When Gene Robertson was a student at Arizona State University, people used to ask him what he was going to do to help people.
At the time, Robertson didn’t know what he wanted to do. The alumnus started his undergraduate studies as a chemistry major before changing his mind and switching to microbiology.
“I realized after that first semester, it really wasn’t what I expected it to be,” Robertson said. “I’d also taken biology and I was very interested in the life sciences. The next semester, I took the
“Introduction to Microbiology” course, and I could tell right away — that’s where my passion was.”
After earning his bachelor’s degree in microbiology, Robertson continued his studies in a master’s program at ASU, and found himself working in the lab of SOLS professor Henry Reeves (now Emeritus). When Reeves was named vice-president of research for the university, he needed someone to supervise his lab. Robertson signed on to help by extending his master’s program into a PhD.
Reeves’ previous research focused on the metabolic pathways of E. coli, and in Reeves’ lab, Robertson explored the way specific enzymes allow the bacteria to generate enzymes. After purifying and studying the enzymes with specialized techniques, Robertson and the lab made a breakthrough discovery. The team found that the enzymes could be turned on and off — something that had never been observed in bacteria before.
After graduating, Robertson received a call from Abbott laboratories in his home state of Illinois.
“As it turned out, the techniques I used in my research were really cutting-edge and they allowed me to be considered as potentially, a very strong candidate to work at Abbott laboratories,” Robertson said. “At the time, they were doing work with infectious diseases. They studied and purified proteins from viruses just as I had done with bacteria. It was an awesome opportunity.”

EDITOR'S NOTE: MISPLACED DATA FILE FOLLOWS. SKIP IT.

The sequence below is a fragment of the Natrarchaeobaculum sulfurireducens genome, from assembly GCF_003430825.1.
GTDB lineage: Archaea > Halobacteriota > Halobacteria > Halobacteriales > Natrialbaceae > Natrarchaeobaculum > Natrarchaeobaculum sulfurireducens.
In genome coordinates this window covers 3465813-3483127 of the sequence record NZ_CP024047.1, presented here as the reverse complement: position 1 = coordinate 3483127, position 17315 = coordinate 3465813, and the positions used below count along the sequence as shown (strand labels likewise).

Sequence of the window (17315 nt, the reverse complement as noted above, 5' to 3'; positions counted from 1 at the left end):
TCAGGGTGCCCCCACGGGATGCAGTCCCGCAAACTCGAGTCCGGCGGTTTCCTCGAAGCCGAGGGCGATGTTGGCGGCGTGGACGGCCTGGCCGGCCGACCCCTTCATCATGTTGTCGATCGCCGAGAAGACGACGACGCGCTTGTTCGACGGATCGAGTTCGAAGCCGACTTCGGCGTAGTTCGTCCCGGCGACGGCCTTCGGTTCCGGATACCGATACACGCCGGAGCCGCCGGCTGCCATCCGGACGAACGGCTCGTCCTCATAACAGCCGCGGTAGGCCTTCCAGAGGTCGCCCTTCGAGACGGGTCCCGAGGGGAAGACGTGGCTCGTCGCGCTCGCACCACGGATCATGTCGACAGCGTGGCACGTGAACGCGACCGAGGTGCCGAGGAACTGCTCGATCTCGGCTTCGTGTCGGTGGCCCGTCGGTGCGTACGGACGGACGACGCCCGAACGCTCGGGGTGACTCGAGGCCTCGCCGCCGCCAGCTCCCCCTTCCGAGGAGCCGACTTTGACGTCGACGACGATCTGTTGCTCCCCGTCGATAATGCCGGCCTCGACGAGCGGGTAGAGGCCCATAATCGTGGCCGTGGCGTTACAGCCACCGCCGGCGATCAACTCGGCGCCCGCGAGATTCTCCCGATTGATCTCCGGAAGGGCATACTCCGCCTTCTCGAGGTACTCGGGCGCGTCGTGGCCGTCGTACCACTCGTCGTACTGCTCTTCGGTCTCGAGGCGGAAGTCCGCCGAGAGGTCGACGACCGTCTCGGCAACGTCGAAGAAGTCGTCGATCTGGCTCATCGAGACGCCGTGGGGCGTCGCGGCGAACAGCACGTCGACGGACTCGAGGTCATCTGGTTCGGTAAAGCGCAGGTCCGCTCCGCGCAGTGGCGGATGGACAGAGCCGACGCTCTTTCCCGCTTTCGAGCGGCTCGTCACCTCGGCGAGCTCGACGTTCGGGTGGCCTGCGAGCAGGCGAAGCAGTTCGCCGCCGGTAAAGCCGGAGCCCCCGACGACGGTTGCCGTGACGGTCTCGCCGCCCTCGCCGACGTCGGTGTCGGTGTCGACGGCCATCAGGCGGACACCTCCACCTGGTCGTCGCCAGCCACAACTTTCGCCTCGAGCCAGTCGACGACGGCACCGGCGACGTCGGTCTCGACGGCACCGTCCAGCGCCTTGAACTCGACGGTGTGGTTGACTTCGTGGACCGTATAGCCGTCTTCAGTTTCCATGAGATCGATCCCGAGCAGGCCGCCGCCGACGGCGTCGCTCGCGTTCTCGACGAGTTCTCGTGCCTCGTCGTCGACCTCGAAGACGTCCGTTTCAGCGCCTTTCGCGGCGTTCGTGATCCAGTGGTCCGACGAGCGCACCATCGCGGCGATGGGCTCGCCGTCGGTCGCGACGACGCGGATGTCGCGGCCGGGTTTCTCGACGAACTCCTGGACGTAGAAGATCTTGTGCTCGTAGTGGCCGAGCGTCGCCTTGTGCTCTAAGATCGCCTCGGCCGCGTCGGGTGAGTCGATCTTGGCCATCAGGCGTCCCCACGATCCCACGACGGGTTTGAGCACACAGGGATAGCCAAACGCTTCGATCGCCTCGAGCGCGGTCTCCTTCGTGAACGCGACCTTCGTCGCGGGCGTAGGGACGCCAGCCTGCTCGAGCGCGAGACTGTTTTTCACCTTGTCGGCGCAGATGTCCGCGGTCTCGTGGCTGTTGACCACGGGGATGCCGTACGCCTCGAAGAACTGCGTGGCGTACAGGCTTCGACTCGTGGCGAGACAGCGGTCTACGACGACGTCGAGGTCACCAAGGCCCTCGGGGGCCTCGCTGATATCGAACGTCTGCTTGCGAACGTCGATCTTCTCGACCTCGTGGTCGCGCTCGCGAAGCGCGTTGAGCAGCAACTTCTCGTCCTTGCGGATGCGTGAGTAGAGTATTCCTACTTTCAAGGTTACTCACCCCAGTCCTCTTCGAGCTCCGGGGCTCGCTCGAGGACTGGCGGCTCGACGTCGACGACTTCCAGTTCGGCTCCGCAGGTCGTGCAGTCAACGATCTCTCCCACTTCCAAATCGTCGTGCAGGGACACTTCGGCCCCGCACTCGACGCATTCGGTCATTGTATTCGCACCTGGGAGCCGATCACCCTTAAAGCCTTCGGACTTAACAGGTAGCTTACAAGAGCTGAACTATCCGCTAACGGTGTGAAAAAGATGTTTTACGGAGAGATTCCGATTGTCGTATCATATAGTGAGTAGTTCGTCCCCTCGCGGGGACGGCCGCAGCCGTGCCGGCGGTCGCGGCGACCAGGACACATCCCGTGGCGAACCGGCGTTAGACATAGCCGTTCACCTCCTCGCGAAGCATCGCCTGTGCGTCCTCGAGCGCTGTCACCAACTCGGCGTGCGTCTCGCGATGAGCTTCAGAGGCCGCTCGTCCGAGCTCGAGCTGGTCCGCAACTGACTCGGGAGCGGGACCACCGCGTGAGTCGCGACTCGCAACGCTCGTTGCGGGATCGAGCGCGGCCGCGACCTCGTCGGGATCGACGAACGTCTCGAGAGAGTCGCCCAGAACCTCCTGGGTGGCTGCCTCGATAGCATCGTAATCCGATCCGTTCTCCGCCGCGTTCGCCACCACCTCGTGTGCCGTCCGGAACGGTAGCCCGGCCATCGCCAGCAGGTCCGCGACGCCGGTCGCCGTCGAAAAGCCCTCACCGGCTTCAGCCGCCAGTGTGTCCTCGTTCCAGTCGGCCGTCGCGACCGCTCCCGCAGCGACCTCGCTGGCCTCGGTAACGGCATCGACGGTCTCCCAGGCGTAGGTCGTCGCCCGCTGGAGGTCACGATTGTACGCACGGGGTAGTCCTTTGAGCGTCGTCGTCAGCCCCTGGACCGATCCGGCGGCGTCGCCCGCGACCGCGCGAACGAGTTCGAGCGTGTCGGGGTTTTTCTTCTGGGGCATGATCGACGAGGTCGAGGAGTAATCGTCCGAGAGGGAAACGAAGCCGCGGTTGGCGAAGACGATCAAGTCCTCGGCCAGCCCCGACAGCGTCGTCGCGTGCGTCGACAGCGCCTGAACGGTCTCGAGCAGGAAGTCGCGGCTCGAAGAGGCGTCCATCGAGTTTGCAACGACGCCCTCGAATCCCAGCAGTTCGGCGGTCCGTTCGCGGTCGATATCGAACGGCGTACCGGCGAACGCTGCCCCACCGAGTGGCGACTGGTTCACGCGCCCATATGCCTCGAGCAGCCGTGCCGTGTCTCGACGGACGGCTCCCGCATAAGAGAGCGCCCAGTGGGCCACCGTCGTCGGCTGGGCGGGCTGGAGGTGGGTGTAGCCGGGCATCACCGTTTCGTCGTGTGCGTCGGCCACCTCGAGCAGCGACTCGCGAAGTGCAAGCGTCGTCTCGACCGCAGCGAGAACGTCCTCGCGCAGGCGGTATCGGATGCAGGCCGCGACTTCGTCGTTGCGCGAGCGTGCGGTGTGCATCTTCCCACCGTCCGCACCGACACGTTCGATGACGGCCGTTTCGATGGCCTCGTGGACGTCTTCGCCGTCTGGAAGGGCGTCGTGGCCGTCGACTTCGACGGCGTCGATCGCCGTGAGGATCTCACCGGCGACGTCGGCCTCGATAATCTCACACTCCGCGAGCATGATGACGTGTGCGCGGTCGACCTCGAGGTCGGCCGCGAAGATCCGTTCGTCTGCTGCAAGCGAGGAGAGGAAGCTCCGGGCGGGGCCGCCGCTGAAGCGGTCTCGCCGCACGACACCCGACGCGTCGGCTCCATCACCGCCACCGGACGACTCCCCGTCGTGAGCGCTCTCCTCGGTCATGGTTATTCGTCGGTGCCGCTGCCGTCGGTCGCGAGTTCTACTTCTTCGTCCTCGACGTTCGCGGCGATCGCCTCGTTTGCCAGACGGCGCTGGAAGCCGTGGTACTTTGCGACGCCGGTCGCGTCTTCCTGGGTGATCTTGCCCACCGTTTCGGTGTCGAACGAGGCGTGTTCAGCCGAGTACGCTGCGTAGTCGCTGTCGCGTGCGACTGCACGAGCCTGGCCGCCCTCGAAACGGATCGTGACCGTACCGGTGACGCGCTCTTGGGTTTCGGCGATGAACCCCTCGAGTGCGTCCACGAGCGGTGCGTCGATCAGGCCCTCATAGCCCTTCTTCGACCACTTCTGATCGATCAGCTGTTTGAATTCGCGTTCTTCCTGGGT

At Abbott, Robertson investigated the high number of false positives that occurred when screening blood for diseases. With a team of researchers, Robertson worked for six years developing a new instrument to screen blood. When HTLV-2, a lesser-known blood disease emerged, he worked for 18 months to help create a test that could detect it.
After some time, Robertson and his family wanted to move back to Phoenix. He connected with Blood Systems Laboratories, a company that screened and distributed blood around the valley for the United Blood Services.
Robertson’ worked there for more than 10 years before changes in health care forced the labs to consolidate. Eventually, he became vice-president of a new business called Creative Testing Solutions.
Today, he oversees four labs around the country, which test more than one third of the nation’s donated blood supply. Now, Robertson can finally answer the question he was asked as a graduate student in the ‘80s.
“Interestingly, and though I couldn’t have seen this when people first asked me in graduate school ‘what are you going to do to help people?’ I’ve done a tremendous amount with my colleagues to ensure a safe blood supply,” Robertson said. “We’re all very proud of the work we do.”
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